Here's a depiction:

It is highly counterintuitive (in current mainstream Anglophone culture) to think that the United States, or any existing groups of people, actually give rise to a discrete, higher-level stream of consciousness at the group level -- a distinct locus of subjectivity. On this view, group-level mental states arise from, and are not merely composed of, the mental states (and other interactions) of the members, so that there are four, not three, distinct occurrences of experience A (three among the individuals and a fourth for the group) as well as the possibility of experiences (B, D, E) that occur in none of the individuals. If you find this a weird and radical view, you are probably understanding it correctly.

Pettit presumably doesn't want to defend this flavor of group consciousness. [Note 2]

Group Consciousness: Strawberry

Can we and Pettit find an intermediate flavor -- more interesting than vanilla but not as wild as extra nuts?

Pettit compares the relation that a group mind (or "agent") has to its members to the relation of that a statue has to the molecules composing it:

As the statue relates to its molecules, so the group agent relates to its members. The group agent is not the same agent as the set of its members, because the set of members is not, as such, an agent at all. But still, the group agent is a set of members -- a suitably organized or networked set -- and qua set it is the same collection as the set of members who make it up. The group agent is distinct from the members under the one aspect but not distinct from them under the other (p. 23).

This physical analogy captures the intended non-radicalness of Pettit's view. It is a little too simple, however, since not everything in the members' minds belongs to the group mind, and since the group can have mental states that none of the members individually possess. This isn't analogous to how we normally think of the molecular composition of statues.

A favorite example of Pettit's is the following: The group has three members. Member A believes P, Q, and not-R. Member B believes P, not-Q, and R. Member C believes not-P, Q, and R. No one believes P-and-Q-and-R. The group decides collectively, however, that P-and-Q-and-R is a view they can stand behind as a group. They might endorse "We believe P&Q&R" -- though not all of them even need to endorse that, as long as there's a procedure by which it comes to constitute the group's view, for example, by being voiced by the leader after a proper consultative process.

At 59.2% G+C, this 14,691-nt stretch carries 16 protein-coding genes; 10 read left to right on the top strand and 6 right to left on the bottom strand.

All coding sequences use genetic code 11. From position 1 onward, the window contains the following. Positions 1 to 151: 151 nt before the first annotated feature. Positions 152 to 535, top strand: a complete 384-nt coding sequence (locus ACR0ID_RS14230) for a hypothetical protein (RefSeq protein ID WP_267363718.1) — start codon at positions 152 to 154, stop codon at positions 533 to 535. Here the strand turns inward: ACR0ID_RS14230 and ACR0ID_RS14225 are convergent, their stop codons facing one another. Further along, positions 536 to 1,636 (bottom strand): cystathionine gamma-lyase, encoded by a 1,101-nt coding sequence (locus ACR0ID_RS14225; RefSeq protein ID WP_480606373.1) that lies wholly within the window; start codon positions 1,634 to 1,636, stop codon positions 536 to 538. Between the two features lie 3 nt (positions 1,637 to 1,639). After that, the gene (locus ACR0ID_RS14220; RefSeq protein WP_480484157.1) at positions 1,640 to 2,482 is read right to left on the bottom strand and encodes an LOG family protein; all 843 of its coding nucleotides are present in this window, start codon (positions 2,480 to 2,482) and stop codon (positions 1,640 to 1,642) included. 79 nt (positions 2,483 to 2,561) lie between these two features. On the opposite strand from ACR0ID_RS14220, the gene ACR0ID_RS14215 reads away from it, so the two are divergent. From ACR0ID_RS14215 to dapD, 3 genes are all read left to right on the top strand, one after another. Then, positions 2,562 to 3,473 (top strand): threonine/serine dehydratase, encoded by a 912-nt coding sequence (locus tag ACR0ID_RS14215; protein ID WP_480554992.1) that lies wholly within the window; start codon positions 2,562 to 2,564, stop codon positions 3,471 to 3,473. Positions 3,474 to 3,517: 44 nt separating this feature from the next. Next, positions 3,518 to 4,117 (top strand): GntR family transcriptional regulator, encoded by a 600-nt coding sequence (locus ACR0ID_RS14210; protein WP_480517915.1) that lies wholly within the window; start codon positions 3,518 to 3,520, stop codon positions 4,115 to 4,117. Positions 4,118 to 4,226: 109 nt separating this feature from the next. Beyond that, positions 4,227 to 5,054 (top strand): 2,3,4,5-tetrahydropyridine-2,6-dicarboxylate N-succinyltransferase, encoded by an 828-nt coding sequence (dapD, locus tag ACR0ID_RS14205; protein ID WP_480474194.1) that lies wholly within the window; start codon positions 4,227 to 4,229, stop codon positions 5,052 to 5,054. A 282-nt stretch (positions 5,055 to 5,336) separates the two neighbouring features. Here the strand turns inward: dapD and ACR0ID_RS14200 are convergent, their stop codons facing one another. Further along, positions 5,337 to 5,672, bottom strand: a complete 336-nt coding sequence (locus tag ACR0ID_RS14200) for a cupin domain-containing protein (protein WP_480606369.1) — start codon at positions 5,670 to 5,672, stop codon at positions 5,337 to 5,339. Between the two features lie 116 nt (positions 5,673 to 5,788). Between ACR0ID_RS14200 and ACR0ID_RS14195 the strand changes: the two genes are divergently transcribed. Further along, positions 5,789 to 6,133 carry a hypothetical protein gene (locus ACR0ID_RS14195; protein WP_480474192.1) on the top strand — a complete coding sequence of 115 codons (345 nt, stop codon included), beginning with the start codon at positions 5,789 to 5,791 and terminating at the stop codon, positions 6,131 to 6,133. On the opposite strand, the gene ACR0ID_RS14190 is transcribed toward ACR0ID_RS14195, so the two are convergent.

We might depict the situation thus:

The conscious experience of the group is in the red box: The group consciously believes P&Q&R. It's not enough for the members to share a conscious state (e.g., A), and no individual believes P&Q&R, but due to structural features of their relationships, the group believes P&Q&R in virtue of the right members accepting that "we believe P&Q&R". (Let's ignore the trickier case in which the group believes P&Q&R without any individual member accepting that the group believes this.)

Now, is this an interestingly intermediate "strawberry" flavor of group consciousness? Maybe! But here's a question: In virtue of what is "P&Q&R" a conscious belief that the group possesses? If P&Q&R is a conscious belief because individual group members consciously endorse P and Q and R and/or P&Q&R in the right kind of coordinated way, then maybe this is a fairly vanilla view after all: Conscious experience is still the province of individual people. What Pettit adds is only a somewhat more complex way of picking out which individual conscious experiences count as the group's shared conscious experience. Group consciousness is just individual consciousness, plus a criterion for attributing some of those states to the group as a whole.

On the other hand, if the social relationships among the group members yield more than that, if the group's conscious experience arises from the interconnections among members so that conscious experiences at the group level aren't just individuals' conscious experiences plus a criterion -- well then maybe we're starting to get into Chunky Monkey territory after all.

Suppose there's something it's like to consciously think, "Ah, P&Q&R, that's right!" On the Chunky Monkey view, this experience could really transpire in the group entity, even if it occurs in no individual member's head. On the strawberry-that's-basically-vanilla view, that's impossible, and to say that the group consciously endorses P&Q&R is only to say something about structural relationships among what individual group members do consciously endorse.


Note 1: Pettit prefers "coawareness", which he appears to equate with "access consciousness" in Ned Block's sense. He says that access consciousness implies there being "something it's like" and maybe vice versa (at least for the case of belief). Despite this, he says he is "setting aside" the issue of phenomenal consciousness -- perhaps thinking of "phenomenal consciousness" as a phrase that is more theoretically commissive than I hear it as being (see p. 12-14, 33).

Note 2: In footnote 6, for example, Pettit favorably cites his sometimes-coauthor Christian List's 2018 criticism of my article on USA consciousness.